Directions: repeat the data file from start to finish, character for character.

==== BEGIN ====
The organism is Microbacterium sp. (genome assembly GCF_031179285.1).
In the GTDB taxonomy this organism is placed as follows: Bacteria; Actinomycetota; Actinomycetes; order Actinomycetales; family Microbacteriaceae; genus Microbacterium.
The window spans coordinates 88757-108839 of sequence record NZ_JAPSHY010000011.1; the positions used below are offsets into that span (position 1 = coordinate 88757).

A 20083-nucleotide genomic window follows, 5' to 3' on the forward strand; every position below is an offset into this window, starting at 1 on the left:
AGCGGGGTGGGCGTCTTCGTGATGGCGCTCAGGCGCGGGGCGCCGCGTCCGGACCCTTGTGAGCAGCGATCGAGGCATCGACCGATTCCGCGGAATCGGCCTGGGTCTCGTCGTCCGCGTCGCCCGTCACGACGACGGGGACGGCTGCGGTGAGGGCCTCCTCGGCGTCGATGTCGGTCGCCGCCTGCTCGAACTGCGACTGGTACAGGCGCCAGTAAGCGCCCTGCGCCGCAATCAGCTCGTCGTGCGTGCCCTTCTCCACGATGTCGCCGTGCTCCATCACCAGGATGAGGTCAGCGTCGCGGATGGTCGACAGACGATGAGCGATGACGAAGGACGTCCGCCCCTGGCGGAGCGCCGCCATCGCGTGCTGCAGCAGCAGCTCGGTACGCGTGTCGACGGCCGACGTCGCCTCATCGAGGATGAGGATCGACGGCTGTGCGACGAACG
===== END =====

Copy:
The organism is Microbacterium sp. (genome assembly GCF_031179285.1).
In the GTDB taxonomy this organism is placed as follows: Bacteria; Actinomycetota; Actinomycetes; order Actinomycetales; family Microbacteriaceae; genus Microbacterium.
The window spans coordinates 88757-108839 of sequence record NZ_JAPSHY010000011.1; the positions used below are offsets into that span (position 1 = coordinate 88757).

A 20083-nucleotide genomic window follows, 5' to 3' on the forward strand; every position below is an offset into this window, starting at 1 on the left:
AGCGGGGTGGGCGTCTTCGTGATGGCGCTCAGGCGCGGGGCGCCGCGTCCGGACCCTTGTGAGCAGCGATCGAGGCATCGACCGATTCCGCGGAATCGGCCTGGGTCTCGTCGTCCGCGTCGCCCGTCACGACGACGGGGACGGCTGCGGTGAGGGCCTCCTCGGCGTCGATGTCGGTCGCCGCCTGCTCGAACTGCGACTGGTACAGGCGCCAGTAAGCGCCCTGCGCCGCAATCAGCTCGTCGTGCGTGCCCTTCTCCACGATGTCGCCGTGCTCCATCACCAGGATGAGGTCAGCGTCGCGGATGGTCGACAGACGATGAGCGATGACGAAGGACGTCCGCCCCTGGCGGAGCGCCGCCATCGCGTGCTGCAGCAGCAGCTCGGTACGCGTGTCGACGGCCGACGTCGCCTCATCGAGGATGAGGATCGACGGCTGTGCGACGAACG